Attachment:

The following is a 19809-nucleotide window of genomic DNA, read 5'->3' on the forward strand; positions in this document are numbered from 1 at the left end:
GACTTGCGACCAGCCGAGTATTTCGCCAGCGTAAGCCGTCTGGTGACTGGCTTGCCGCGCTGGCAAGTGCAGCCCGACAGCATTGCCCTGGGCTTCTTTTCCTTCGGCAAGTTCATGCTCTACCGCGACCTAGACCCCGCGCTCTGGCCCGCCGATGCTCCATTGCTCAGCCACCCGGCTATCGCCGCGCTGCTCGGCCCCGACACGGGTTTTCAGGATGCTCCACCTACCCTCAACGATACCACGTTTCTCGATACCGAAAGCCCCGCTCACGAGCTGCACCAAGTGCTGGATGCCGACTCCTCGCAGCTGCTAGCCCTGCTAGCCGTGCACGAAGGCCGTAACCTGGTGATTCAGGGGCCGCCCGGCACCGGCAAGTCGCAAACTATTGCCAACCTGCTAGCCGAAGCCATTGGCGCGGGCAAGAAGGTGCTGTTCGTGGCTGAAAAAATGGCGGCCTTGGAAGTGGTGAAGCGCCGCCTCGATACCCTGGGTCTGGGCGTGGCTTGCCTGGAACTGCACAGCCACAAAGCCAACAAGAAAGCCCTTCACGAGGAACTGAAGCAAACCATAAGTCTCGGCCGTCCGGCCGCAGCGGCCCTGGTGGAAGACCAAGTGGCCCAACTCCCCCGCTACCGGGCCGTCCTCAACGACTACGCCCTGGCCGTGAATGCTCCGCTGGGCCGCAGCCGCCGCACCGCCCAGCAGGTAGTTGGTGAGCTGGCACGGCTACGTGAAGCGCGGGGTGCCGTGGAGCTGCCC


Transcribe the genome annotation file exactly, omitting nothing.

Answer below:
The following is a 19809-nucleotide window of genomic DNA, read 5'->3' on the forward strand; positions in this document are numbered from 1 at the left end:
GACTTGCGACCAGCCGAGTATTTCGCCAGCGTAAGCCGTCTGGTGACTGGCTTGCCGCGCTGGCAAGTGCAGCCCGACAGCATTGCCCTGGGCTTCTTTTCCTTCGGCAAGTTCATGCTCTACCGCGACCTAGACCCCGCGCTCTGGCCCGCCGATGCTCCATTGCTCAGCCACCCGGCTATCGCCGCGCTGCTCGGCCCCGACACGGGTTTTCAGGATGCTCCACCTACCCTCAACGATACCACGTTTCTCGATACCGAAAGCCCCGCTCACGAGCTGCACCAAGTGCTGGATGCCGACTCCTCGCAGCTGCTAGCCCTGCTAGCCGTGCACGAAGGCCGTAACCTGGTGATTCAGGGGCCGCCCGGCACCGGCAAGTCGCAAACTATTGCCAACCTGCTAGCCGAAGCCATTGGCGCGGGCAAGAAGGTGCTGTTCGTGGCTGAAAAAATGGCGGCCTTGGAAGTGGTGAAGCGCCGCCTCGATACCCTGGGTCTGGGCGTGGCTTGCCTGGAACTGCACAGCCACAAAGCCAACAAGAAAGCCCTTCACGAGGAACTGAAGCAAACCATAAGTCTCGGCCGTCCGGCCGCAGCGGCCCTGGTGGAAGACCAAGTGGCCCAACTCCCCCGCTACCGGGCCGTCCTCAACGACTACGCCCTGGCCGTGAATGCTCCGCTGGGCCGCAGCCGCCGCACCGCCCAGCAGGTAGTTGGTGAGCTGGCACGGCTACGTGAAGCGCGGGGTGCCGTGGAGCTGCCC